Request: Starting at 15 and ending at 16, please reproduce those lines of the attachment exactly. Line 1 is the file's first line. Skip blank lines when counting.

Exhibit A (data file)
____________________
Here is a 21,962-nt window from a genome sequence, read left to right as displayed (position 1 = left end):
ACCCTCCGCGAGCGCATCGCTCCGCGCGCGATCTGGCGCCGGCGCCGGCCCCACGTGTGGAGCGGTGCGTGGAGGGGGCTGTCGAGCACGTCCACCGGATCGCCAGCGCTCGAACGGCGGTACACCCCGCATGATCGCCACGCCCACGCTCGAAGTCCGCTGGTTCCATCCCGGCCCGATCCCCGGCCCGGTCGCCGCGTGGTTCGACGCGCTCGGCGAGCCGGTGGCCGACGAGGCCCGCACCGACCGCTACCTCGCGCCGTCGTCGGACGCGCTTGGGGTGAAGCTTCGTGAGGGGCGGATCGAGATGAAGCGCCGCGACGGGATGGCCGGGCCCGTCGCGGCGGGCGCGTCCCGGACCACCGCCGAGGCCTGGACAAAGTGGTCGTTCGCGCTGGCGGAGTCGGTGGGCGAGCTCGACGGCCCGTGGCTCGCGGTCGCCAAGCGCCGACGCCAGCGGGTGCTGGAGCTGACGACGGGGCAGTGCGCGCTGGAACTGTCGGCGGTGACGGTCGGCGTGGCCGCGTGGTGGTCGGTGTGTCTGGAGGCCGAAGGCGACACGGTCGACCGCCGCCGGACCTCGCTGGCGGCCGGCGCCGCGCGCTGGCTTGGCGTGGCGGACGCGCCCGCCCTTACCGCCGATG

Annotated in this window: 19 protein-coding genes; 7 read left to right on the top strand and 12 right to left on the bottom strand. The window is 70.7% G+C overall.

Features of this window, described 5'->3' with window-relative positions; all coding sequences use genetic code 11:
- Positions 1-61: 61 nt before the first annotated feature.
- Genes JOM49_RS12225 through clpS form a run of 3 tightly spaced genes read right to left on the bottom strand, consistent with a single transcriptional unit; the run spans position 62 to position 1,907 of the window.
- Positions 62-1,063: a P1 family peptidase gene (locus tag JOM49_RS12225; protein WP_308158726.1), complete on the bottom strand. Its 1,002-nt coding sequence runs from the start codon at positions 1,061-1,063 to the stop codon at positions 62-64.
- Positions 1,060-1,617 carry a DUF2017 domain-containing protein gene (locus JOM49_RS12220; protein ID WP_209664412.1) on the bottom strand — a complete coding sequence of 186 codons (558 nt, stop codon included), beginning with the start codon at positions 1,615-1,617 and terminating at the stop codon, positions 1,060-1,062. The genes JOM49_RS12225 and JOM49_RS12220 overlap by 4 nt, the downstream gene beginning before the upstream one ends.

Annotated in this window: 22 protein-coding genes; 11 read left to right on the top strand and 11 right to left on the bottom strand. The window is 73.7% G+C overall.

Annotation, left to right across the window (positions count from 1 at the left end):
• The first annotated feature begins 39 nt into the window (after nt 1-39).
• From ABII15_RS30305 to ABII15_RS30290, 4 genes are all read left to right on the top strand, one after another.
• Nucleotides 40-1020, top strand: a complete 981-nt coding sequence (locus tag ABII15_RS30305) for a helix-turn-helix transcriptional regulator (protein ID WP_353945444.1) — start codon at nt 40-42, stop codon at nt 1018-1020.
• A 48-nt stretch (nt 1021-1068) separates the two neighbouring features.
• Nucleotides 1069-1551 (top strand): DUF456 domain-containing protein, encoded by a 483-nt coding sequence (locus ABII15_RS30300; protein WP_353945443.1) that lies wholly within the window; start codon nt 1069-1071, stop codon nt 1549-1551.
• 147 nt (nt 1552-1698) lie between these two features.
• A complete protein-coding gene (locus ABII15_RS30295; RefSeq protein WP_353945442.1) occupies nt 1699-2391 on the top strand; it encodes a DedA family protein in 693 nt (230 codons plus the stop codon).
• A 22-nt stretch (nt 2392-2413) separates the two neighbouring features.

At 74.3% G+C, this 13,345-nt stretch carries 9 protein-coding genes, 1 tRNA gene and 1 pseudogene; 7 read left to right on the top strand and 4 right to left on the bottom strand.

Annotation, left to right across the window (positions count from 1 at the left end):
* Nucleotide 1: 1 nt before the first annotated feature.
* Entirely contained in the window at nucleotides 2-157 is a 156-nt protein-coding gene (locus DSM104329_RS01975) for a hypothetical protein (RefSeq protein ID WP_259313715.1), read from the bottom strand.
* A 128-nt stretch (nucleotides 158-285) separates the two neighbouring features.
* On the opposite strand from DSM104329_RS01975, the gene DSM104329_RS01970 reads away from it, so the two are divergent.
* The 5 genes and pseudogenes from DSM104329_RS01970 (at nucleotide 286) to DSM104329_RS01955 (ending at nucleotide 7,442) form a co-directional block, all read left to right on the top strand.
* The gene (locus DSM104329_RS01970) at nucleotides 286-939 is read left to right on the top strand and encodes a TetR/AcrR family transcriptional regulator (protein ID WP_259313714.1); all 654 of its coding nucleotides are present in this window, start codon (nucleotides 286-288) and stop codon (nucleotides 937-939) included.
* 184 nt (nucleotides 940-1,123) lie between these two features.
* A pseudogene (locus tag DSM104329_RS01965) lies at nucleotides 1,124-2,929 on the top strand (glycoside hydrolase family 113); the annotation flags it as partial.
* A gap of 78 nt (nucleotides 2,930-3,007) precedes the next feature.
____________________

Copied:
• Nucleotides 1069-1551 (top strand): DUF456 domain-containing protein, encoded by a 483-nt coding sequence (locus ABII15_RS30300; protein WP_353945443.1) that lies wholly within the window; start codon nt 1069-1071, stop codon nt 1549-1551.
• 147 nt (nt 1552-1698) lie between these two features.